An Executor of Estate is a person or institution appointed by a court who is responsible for carrying out the terms of a Will and overseeing the administration of an estate. What exactly would an Executor do? Keep reading as we explore everything you need to know about the important role an Executor plays in settling an estate. We’ll cover:
While the duties and responsibilities of an Executor can vary by state and by the particular estate at issue, they generally include:
Interacting with the probate court (or other court with jurisdiction over probate proceedings)
Identifying and taking control over probate assets, such as:
life insurance or retirement proceeds payable to the estate
business interests held by the Decedent
Paying taxes, bills and expenses from estate assets
Determining the distributions to be made from the estate
Making distributions to Beneficiaries and heirs
Working with attorneys and/or accountants during the administration of the estate
Maintaining detailed accounts and records and, if required, filing an inventory of assets and accounting of assets with the court
This is only a representative list of the types of responsibilities an Executor may have. Some estates may require additional tasks, and some of the above-mentioned tasks may not be required at all.
What Should I do if I’m Named an Executor?
You should be honored to be nominated as an Executor of a Will. You’ll play a critical role in administering an estate and carrying out the terms of a Will. Individuals nominated as Executors are generally trusted and respected by the Testator, or the person making the Will.
What am I responsible for as an Executor?
Right now, you probably aren’t responsible for anything. After the Testator’s death, you’ll be asked to accept the responsibility of an Executor of Will and manage and administer the Testator’s Estate.
As noted, an Executor’s exact responsibilities will vary by state and largely depend on the specific details of the estate at hand, but Executors often handle the following:
Gathering assets of the estate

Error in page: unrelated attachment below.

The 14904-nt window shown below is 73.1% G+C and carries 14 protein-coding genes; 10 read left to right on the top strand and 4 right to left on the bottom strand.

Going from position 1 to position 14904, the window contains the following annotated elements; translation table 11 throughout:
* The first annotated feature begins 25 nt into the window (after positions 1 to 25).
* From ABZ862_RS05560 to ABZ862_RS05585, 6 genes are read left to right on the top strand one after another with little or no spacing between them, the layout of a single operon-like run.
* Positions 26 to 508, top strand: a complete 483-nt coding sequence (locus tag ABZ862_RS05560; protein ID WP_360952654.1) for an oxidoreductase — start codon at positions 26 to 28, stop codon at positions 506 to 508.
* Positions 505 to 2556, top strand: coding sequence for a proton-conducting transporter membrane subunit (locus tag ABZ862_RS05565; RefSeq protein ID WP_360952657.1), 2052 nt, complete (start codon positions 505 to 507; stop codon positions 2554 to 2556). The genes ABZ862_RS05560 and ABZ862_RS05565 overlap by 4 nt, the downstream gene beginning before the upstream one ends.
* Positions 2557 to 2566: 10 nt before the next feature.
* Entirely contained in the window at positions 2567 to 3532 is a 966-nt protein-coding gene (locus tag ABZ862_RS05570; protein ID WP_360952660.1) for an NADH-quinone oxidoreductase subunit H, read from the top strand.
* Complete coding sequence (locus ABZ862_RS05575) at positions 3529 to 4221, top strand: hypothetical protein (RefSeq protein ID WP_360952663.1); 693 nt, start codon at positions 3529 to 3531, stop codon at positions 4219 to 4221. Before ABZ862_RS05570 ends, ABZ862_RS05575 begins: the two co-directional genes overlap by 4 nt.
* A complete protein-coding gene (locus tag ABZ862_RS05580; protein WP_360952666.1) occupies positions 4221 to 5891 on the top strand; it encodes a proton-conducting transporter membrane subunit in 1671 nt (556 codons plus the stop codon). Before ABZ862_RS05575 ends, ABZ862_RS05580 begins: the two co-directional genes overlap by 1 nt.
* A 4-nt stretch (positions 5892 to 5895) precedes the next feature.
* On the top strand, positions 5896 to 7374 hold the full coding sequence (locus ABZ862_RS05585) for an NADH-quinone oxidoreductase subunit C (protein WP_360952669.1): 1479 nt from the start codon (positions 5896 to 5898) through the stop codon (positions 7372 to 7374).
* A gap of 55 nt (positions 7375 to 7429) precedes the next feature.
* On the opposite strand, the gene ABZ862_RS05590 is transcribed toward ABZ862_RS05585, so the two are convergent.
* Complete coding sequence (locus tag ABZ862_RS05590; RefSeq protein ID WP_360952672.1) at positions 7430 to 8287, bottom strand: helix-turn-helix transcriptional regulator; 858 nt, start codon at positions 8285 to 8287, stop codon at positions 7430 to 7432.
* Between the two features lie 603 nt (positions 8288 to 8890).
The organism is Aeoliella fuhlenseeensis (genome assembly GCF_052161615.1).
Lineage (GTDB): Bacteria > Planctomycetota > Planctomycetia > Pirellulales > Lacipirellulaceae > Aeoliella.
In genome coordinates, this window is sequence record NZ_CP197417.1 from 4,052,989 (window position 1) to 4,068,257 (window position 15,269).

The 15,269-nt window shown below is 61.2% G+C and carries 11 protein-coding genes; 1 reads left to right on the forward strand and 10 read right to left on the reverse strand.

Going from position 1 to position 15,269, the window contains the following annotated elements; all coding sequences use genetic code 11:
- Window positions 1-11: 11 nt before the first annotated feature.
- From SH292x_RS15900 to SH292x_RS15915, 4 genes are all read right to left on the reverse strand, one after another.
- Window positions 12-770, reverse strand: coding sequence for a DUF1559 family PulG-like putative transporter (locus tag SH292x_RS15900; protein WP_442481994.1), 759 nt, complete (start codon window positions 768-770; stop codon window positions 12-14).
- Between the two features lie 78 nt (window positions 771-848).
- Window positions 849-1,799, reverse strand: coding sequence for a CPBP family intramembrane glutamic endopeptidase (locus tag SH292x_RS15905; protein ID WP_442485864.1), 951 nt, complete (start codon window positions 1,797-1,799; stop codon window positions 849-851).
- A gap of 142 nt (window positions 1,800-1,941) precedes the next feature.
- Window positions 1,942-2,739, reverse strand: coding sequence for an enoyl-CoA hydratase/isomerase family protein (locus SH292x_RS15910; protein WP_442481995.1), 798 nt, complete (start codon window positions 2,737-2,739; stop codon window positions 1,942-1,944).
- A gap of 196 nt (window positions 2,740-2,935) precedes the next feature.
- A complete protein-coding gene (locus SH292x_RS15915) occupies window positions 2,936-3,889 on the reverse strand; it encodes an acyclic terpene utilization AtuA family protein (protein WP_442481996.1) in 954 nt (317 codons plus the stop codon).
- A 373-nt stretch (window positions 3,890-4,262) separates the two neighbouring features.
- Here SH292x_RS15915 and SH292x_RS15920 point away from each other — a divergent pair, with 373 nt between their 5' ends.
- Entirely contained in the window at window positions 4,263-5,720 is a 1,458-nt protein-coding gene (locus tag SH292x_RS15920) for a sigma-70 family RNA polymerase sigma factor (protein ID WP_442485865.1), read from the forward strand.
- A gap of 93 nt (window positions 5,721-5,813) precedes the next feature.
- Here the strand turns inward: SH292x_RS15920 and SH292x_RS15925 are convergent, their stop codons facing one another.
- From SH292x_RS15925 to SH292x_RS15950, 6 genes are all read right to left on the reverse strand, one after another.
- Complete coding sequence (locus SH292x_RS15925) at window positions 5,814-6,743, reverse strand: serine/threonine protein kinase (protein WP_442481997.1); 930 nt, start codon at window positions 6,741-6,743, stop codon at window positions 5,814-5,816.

Coordinating the estate’s payment of taxes and debts
Making distributions to heirs and Beneficiaries
Potentially making filings with a probate or other court that handles probate proceedings
Working with accountants and attorneys to handle some of the tasks required in probate, if the circumstances allow
When does my role as Executor begin?
Your duties and responsibilities as an Executor won’t come into play until after the death of the Testator. In most cases, a court must approve your appointment before you assume any responsibilities.
If you’ve recently been named Executor, you likely don’t need to do anything immediately, unless the Testator has passed away. If he or she is still living, and they’ve let you know they are naming you Executor, it may be helpful to have a conversation with them.
While it can be difficult to raise the subject, remember the fact that you were nominated means you’re someone who’s held in very high regard. You’re being trusted to handle the many responsibilities that come with being named Executor. Having that conversation might make it easier to confidently carry out your duties when the time comes.
Other common questions
What Are Other Names for “Executor”?
While “Executor” is the more common term for the role, “Executrix” is based on gender and was at one time used if a female was appointed to oversee the execution of a Will. Today, gender neutral titles are sometimes used too, such as “Administrator” or “Personal Representative.” Most often though, these are used in cases when an estate is intestate (when a Decedent dies without leaving a Will).
Does a Court Need to Approve an Executor?
Yes, the court must approve the nomination to appoint an Executor. Once your appointment as Executor has been approved, if you have any questions about your duties and responsibilities, you may wish to consult a qualified attorney licensed to practice in your state for more guidance.
Does a Court Always Approve an Executor?
Most often, a court will approve an appointed Executor. That said, if someone like a Beneficiary objects to the appointment, the objection may be taken into consideration.
Can an Executor Override a Beneficiary?
As long as you’re acting in the best interest of the estate and as dictated by the Will, an Executor can override a Beneficiary.
Does an Executor Get Paid?
Executors are usually entitled to compensation for their work. In cases where there is no Will, the amount can vary and often depends on the state where the Decedent passed away. If you’ve been named Executor, there may be provisions for your compensation in the Will.
Executors play an important role that bears a lot of responsibility in the world of Estate Planning. To be chosen or appointed as one is a big deal. Understanding your role and how you can best fulfill the duty is your first step. It ensures you’ll be able to honor the wishes of the friend or family member who thought enough of you to trust you with their legacy.